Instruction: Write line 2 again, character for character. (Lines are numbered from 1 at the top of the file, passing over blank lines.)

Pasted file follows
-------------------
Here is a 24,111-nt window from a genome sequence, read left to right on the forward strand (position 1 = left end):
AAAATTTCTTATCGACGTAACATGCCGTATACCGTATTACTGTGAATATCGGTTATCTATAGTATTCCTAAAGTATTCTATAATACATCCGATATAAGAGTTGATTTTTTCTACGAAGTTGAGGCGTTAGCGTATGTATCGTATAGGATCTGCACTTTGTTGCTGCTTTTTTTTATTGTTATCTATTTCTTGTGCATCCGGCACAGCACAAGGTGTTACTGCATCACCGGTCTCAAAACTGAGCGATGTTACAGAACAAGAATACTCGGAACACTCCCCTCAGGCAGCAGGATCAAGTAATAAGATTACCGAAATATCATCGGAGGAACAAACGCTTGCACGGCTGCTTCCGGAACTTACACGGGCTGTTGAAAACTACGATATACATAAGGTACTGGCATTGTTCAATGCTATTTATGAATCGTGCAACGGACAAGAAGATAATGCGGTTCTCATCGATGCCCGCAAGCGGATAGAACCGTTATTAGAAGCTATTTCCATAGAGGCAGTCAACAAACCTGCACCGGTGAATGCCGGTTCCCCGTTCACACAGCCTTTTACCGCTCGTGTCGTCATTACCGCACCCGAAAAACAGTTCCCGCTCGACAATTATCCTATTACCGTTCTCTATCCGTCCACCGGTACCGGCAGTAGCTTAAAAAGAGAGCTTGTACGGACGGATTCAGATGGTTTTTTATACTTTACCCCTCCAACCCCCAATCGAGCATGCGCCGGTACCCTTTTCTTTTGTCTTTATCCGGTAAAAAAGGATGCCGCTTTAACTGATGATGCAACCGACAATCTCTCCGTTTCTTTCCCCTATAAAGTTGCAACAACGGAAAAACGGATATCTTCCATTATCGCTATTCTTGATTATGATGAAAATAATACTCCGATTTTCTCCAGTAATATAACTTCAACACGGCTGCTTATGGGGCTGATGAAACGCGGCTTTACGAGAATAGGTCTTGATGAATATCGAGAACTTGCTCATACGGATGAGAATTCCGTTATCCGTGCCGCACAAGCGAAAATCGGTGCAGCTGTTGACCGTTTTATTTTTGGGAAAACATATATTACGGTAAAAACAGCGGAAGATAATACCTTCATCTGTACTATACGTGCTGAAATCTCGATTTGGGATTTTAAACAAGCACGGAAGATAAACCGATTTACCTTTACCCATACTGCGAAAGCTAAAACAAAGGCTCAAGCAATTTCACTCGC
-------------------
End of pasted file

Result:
AAAATTTCTTATCGACGTAACATGCCGTATACCGTATTACTGTGAATATCGGTTATCTATAGTATTCCTAAAGTATTCTATAATACATCCGATATAAGAGTTGATTTTTTCTACGAAGTTGAGGCGTTAGCGTATGTATCGTATAGGATCTGCACTTTGTTGCTGCTTTTTTTTATTGTTATCTATTTCTTGTGCATCCGGCACAGCACAAGGTGTTACTGCATCACCGGTCTCAAAACTGAGCGATGTTACAGAACAAGAATACTCGGAACACTCCCCTCAGGCAGCAGGATCAAGTAATAAGATTACCGAAATATCATCGGAGGAACAAACGCTTGCACGGCTGCTTCCGGAACTTACACGGGCTGTTGAAAACTACGATATACATAAGGTACTGGCATTGTTCAATGCTATTTATGAATCGTGCAACGGACAAGAAGATAATGCGGTTCTCATCGATGCCCGCAAGCGGATAGAACCGTTATTAGAAGCTATTTCCATAGAGGCAGTCAACAAACCTGCACCGGTGAATGCCGGTTCCCCGTTCACACAGCCTTTTACCGCTCGTGTCGTCATTACCGCACCCGAAAAACAGTTCCCGCTCGACAATTATCCTATTACCGTTCTCTATCCGTCCACCGGTACCGGCAGTAGCTTAAAAAGAGAGCTTGTACGGACGGATTCAGATGGTTTTTTATACTTTACCCCTCCAACCCCCAATCGAGCATGCGCCGGTACCCTTTTCTTTTGTCTTTATCCGGTAAAAAAGGATGCCGCTTTAACTGATGATGCAACCGACAATCTCTCCGTTTCTTTCCCCTATAAAGTTGCAACAACGGAAAAACGGATATCTTCCATTATCGCTATTCTTGATTATGATGAAAATAATACTCCGATTTTCTCCAGTAATATAACTTCAACACGGCTGCTTATGGGGCTGATGAAACGCGGCTTTACGAGAATAGGTCTTGATGAATATCGAGAACTTGCTCATACGGATGAGAATTCCGTTATCCGTGCCGCACAAGCGAAAATCGGTGCAGCTGTTGACCGTTTTATTTTTGGGAAAACATATATTACGGTAAAAACAGCGGAAGATAATACCTTCATCTGTACTATACGTGCTGAAATCTCGATTTGGGATTTTAAACAAGCACGGAAGATAAACCGATTTACCTTTACCCATACTGCGAAAGCTAAAACAAAGGCTCAAGCAATTTCACTCGC